Collectors' Showcase – Specializing in High Quality Art Glass

July 21, 2009

“How can I tell if it’s Fenton?”

Filed under: Fenton Art Glass — by collectorsshowcase @ 8:53 pm
Tags:

We hear this question in our store all the time. 🙂 The answer is not so cut and dry, but let me give you a quick run down.
Fenton Art Glass has been around since 1905. Before the 1970’s, they didn’t mark their glass at all, so to identify it, you will have to buy or check out some books about Fenton glass. (I have links to a few at Amazon.com on the right hand side of this blog.) Read the books, familiarize yourself with the glass.
Now, from the 1970’s on, it gets a little easier. Between 1970 and 1975, Fenton started adding a logo to all of their glass molds. It was an oval with the word Fenton inside it. In the 1980’s, they kept this logo, but added a small number “8”. In the 90’s they added a “9”, and now, they are adding a “0”. This has the added bonus of helping to identify the decade the glass was made.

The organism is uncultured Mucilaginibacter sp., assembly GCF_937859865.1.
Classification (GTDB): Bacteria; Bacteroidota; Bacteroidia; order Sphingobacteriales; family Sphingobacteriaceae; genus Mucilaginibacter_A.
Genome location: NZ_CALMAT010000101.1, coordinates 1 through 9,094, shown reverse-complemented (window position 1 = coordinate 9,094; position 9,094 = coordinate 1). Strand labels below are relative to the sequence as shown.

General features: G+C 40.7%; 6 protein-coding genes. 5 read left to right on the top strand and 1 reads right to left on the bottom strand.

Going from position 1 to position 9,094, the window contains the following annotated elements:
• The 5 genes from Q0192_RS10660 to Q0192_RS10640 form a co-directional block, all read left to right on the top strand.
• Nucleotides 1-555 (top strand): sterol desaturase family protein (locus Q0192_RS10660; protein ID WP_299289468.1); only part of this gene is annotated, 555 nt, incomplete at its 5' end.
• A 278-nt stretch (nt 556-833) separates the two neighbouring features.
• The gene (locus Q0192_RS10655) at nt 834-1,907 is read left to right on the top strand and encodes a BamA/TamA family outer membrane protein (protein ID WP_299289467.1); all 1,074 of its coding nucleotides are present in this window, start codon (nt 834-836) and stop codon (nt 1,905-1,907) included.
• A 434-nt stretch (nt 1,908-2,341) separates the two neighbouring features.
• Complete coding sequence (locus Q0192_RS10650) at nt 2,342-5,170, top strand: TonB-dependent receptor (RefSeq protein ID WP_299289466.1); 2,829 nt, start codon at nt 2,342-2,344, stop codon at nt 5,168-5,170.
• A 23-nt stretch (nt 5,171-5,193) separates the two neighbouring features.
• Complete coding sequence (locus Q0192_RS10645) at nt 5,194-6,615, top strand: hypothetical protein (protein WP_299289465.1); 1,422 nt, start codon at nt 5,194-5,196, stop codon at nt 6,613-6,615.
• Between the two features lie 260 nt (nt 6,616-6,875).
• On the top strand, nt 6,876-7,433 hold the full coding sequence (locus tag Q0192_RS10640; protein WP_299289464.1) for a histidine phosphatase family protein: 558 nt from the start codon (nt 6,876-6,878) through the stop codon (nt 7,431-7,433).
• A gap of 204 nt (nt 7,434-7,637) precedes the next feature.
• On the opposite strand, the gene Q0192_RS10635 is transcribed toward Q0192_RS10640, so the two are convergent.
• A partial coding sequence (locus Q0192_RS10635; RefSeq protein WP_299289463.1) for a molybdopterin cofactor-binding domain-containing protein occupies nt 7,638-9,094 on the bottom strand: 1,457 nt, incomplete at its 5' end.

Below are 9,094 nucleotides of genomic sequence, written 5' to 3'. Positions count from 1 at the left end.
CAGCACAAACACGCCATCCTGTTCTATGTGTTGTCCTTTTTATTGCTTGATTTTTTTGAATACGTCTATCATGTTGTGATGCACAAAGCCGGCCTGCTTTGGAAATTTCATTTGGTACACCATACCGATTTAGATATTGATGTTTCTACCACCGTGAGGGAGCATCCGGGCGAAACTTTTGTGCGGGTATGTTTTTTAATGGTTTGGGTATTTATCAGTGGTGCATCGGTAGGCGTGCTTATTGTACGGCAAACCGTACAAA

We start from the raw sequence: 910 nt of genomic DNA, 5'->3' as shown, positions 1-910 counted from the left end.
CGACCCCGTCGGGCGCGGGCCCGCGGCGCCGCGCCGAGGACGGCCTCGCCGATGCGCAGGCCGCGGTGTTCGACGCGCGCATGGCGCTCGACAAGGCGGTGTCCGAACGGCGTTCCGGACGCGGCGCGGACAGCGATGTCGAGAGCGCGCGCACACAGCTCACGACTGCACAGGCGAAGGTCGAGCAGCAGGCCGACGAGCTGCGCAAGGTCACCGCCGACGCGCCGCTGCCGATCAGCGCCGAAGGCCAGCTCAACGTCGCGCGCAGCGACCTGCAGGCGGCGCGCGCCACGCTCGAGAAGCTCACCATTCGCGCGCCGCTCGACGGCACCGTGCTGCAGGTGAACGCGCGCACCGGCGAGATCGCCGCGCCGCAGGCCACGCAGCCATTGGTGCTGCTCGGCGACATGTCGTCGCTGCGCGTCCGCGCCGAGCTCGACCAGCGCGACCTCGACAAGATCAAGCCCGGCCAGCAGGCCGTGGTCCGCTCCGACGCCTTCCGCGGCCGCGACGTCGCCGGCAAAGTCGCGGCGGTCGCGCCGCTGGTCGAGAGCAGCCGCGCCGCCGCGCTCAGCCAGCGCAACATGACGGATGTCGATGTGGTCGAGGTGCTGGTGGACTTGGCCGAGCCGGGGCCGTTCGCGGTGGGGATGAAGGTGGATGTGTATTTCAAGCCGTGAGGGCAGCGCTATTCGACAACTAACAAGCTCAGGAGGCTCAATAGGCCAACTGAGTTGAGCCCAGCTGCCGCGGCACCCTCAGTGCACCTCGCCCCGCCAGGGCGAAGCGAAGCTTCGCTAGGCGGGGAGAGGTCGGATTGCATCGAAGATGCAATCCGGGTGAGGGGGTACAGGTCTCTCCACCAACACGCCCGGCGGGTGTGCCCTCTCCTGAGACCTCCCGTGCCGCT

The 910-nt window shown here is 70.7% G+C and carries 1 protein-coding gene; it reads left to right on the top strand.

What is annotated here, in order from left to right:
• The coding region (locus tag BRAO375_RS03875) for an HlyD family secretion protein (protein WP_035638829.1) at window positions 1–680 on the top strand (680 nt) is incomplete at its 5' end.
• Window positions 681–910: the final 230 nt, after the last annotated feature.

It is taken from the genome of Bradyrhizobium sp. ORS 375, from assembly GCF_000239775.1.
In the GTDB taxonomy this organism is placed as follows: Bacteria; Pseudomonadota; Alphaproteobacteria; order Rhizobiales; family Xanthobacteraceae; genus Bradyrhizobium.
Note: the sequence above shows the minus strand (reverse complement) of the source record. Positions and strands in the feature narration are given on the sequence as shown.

They have also used a few different logos to signify different things about the piece. For instance, a script “F” inside an oval means that it is a mold Fenton acquired from another glass company.
For a more complete list of logos Fenton has used, with easily recognizable pictures, click here.
It does happen that sometimes the logo gets sort of melted back into the glass while the piece is still hot, and can be very difficult to find, so it’s not a sure-fire way to tell. But most of the time, it works pretty well.
One final note: In 2008, Fenton opened up their International Division, and are now adding a small “USA” to their molds to show the piece was made in the United States.
Any further questions? Feel free to comment below, or email me at jesseandjenni@aol.com.

Example of logo from 1980's

Example

Advertisements

Leave a Comment »

No comments yet.

RSS feed for comments on this post. TrackBack URI

Leave a Reply

Fill in your details below or click an icon to log in:

WordPress.com Logo

You are commenting using your WordPress.com account. Log Out / Change )

Twitter picture

You are commenting using your Twitter account. Log Out / Change )

Facebook photo

You are commenting using your Facebook account. Log Out / Change )

Google+ photo

You are commenting using your Google+ account. Log Out / Change )

Connecting to %s

Blog at WordPress.com.

%d bloggers like this: